Given 2% chance of survival, 'Batman' came to the rescue

By American Heart Association News

Heart survivor Steve Seeram and his wife Christina at the 2019 Orlando Heart Ball.  (American Heart Association)
Heart disease survivor Steve Seeram and his wife, Christina, at the 2019 Orlando Heart Ball. (American Heart Association)

"Hey, look, it's Lazarus, back from the dead."

Steve Seeram was confused. Regaining consciousness, he recalled being diagnosed with a blocked artery and being prepared to undergo a routine non-invasive procedure to implant three stents. Doctors had said he'd be home the next day.

"What are you talking about?" Steve asked. He looked down and saw a large bandage on his chest.

"You had open-heart surgery," Dr. Clay Burnett told him. "You died on my table twice. I literally had your heart in my hand."

Then Steve, still confused, noticed the doctor's surgical cap. It was covered with Batman emblems.

"Why are you wearing a Batman hat?" Steve asked.

Burnett said "Batman" had been his nickname playing college football.

But Steve later saw another reason. Burnett was his superhero.

Nearly a week earlier, on Aug. 6, 2016, Steve, then 44, woke up in the middle of the night gasping for air. He was unnerved, but fell back to sleep until the alarm went off. It was time to hit the gym before work.

His younger brother had died of colon cancer at 32 a decade earlier. Since then, Steve, whose family history also includes diabetes and heart disease, had devoted himself to a healthy lifestyle. He'd lost more than 20 pounds, gained muscle and maintained a nutritious diet.

On the treadmill at the gym, Steve felt short of breath and cut his workout short. While driving to his office in Orlando, Florida, he called his wife, Christina, but brushed aside her suggestion to go to the doctor.

She got a second call from him later that morning, this time from the back of an ambulance, asking her to meet him at the hospital.

Doctors discovered his right coronary artery was fully blocked. He needed a stent implanted via cardiac catheterization, a procedure their hospital wasn't equipped to perform. So paramedics took him to a hospital that could.

Christina was concerned but not alarmed. She picked up their daughter, Abigail, who was then 4, and drove to the hospital. A friend insisted on joining her for the wait.

Steve Seeram with his family. From left: son Mitch, Steve, daughter Abigail and wife Christina. (Photo courtesy of Steve Seeram)
Steve Seeram with his family. From left: son Mitch, Steve, daughter Abigail and wife Christina. (Photo courtesy of Steve Seeram)

"They told me it would take two to three hours, and when it crossed over into five hours, I got nervous," Christina said. "Four doctors came and said to follow them. I remember running through the long halls of this huge hospital for what felt like forever. We reached an area that said Cardiac ICU Unit and I thought, 'This can't be good.'"

Doctors told Christina complications had arisen. One of the stents ruptured. Repairing it required open-heart surgery.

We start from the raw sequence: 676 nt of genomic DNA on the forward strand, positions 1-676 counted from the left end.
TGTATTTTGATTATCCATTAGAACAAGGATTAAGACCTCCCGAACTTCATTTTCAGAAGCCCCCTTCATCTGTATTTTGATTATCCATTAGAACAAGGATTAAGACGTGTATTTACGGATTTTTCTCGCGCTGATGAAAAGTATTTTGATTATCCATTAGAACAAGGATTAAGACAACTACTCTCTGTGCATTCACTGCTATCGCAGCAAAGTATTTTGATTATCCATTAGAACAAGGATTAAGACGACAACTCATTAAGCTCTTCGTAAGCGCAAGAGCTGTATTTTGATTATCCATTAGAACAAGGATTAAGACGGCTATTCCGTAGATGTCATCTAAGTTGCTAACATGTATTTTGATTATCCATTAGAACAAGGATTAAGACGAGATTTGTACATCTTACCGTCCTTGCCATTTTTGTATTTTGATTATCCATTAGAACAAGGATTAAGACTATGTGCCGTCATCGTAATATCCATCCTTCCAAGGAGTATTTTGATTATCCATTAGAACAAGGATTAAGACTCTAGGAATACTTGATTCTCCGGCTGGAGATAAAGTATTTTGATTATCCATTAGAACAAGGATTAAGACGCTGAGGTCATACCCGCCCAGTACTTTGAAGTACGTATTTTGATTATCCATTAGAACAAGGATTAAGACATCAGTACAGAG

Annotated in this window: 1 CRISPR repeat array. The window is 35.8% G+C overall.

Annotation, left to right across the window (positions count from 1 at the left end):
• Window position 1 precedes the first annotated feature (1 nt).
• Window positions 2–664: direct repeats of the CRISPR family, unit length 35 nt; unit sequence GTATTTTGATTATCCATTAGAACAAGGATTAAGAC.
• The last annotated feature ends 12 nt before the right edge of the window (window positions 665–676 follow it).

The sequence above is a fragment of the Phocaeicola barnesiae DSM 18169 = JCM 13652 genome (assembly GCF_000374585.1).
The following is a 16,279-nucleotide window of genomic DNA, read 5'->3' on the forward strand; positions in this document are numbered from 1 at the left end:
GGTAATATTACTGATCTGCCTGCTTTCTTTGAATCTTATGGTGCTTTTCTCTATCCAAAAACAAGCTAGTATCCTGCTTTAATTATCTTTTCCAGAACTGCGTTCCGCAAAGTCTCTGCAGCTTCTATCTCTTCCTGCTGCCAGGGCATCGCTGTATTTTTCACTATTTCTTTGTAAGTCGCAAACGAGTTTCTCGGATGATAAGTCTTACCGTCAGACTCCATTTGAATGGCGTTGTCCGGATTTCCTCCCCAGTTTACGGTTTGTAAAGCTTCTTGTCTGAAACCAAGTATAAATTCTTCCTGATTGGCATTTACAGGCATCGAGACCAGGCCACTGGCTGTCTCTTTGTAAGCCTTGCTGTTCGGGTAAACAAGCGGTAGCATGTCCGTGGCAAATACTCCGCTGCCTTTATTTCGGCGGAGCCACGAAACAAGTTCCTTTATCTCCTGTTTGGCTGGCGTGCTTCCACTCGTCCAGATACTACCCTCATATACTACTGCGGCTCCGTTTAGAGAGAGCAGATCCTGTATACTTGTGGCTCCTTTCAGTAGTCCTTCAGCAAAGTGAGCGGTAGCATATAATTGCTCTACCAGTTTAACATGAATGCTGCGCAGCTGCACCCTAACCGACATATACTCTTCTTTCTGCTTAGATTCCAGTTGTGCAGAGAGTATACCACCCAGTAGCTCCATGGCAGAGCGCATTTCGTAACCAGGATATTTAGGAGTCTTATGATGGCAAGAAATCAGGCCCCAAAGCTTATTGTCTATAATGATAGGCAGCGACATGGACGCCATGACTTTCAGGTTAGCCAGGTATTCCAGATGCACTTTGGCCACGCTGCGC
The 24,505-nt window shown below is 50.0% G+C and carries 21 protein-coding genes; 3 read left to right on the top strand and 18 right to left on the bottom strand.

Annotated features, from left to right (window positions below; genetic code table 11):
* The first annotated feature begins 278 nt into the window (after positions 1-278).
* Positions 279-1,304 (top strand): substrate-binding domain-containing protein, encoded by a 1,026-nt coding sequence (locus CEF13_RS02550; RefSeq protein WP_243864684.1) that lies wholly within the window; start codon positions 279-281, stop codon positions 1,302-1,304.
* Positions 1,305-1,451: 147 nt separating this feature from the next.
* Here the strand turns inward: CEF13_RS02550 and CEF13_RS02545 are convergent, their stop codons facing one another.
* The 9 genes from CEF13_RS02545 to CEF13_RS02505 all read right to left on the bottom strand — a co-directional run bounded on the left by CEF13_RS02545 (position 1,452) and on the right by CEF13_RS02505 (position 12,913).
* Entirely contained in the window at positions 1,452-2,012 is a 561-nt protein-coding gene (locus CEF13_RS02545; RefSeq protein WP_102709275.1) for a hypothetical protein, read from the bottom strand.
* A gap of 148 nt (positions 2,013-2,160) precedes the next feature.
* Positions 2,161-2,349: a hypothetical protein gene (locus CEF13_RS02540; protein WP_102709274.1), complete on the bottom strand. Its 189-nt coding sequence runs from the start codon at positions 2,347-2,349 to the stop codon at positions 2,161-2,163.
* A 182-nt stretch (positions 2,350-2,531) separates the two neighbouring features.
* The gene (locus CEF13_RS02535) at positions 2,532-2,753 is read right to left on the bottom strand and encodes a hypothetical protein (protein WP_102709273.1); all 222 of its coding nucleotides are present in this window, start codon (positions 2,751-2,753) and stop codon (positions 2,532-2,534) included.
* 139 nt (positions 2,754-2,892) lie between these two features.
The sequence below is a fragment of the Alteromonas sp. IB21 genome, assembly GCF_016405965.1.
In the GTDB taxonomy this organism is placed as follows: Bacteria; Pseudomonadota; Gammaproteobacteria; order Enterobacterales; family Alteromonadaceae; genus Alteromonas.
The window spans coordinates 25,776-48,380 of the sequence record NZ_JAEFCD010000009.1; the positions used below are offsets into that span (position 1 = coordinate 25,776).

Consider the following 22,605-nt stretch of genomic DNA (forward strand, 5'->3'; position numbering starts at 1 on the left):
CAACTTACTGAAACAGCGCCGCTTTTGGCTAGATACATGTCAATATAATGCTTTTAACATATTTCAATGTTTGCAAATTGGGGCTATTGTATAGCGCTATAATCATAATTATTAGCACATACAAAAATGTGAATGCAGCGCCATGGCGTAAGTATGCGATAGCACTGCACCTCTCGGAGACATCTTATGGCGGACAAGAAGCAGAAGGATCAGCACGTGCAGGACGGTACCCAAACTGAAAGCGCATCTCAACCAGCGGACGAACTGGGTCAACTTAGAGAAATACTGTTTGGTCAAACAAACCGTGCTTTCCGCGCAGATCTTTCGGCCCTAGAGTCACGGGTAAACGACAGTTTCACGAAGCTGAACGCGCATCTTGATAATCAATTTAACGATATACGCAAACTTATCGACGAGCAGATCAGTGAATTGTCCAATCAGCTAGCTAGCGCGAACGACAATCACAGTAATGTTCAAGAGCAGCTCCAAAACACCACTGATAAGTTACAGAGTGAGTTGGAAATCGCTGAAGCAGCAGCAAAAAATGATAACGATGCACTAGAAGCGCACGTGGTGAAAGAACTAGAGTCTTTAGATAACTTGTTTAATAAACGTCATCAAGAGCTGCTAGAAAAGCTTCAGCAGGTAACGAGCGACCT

While Steve was in recovery, another rupture caused accumulation of fluid in the pericardial space, putting pressure on his heart. Called a cardiac tamponade, the syndrome prevents the heart from properly filling with blood.

"We've run into serious complications and need to do another surgery," Burnett told her. "This has a very low survival rate, about 2%."

He told Christina she could see Steve very briefly.

"It was my chance to say goodbye," she said.

After the surgery, Steve was put into an induced coma for five days. He'd also been under anesthesia for about 24 hours. Doctors had no idea what effect the surgery and anesthesia would have on Steve's physical or cognitive functions.

After regaining consciousness and learning his surgery proved to be far from routine, Steve spent about three weeks in the hospital. It took him nearly a week to recognize his immediate family members and to fully grasp what had happened. He battled some memory loss, tremors and difficulty walking, all of which dissipated.

"My mind was telling me yes, but my body was saying no," Steve said. "I went from being such a physical person and then this life-altering change happened. I went through a depression mode, but every day I did a little more with the physical therapist and I thought, 'Yeah, I can do this.'"

At first, he couldn't walk as far as next door. Eventually he made it to the stop sign at the end of his block.

"I literally cried when I touched that stop sign," he said.

Steve returned to work four months after the surgery. He will always have some residual effects, especially with balance and perception, and tremors. But medication and movement modification have helped.

The impact of the emergency on his family – Christina, Abigail and Steve's 21-year-old son, Mitch – didn't really hit Steve until the family reenacted some of the events around his surgery for a video shown at the American Heart Association's Orlando Heart Ball in 2019.

"To be able to see how it all happened and what my family went through was just chilling," he said.

Although Steve is back at the gym and generally enjoying life, Christina stays on high alert.

"I think about it more than he does," she said. "I worry about his weak immune system, about him falling, about him living with a compromised right artery. It's very stressful."

Steve said he focuses on the miracle of making it through the surgery and not giving up during recovery.

"When I look back, I shouldn't be here," he said. "But I am."

Stories From the Heart chronicles the inspiring journeys of heart disease and stroke survivors, caregivers and advocates.

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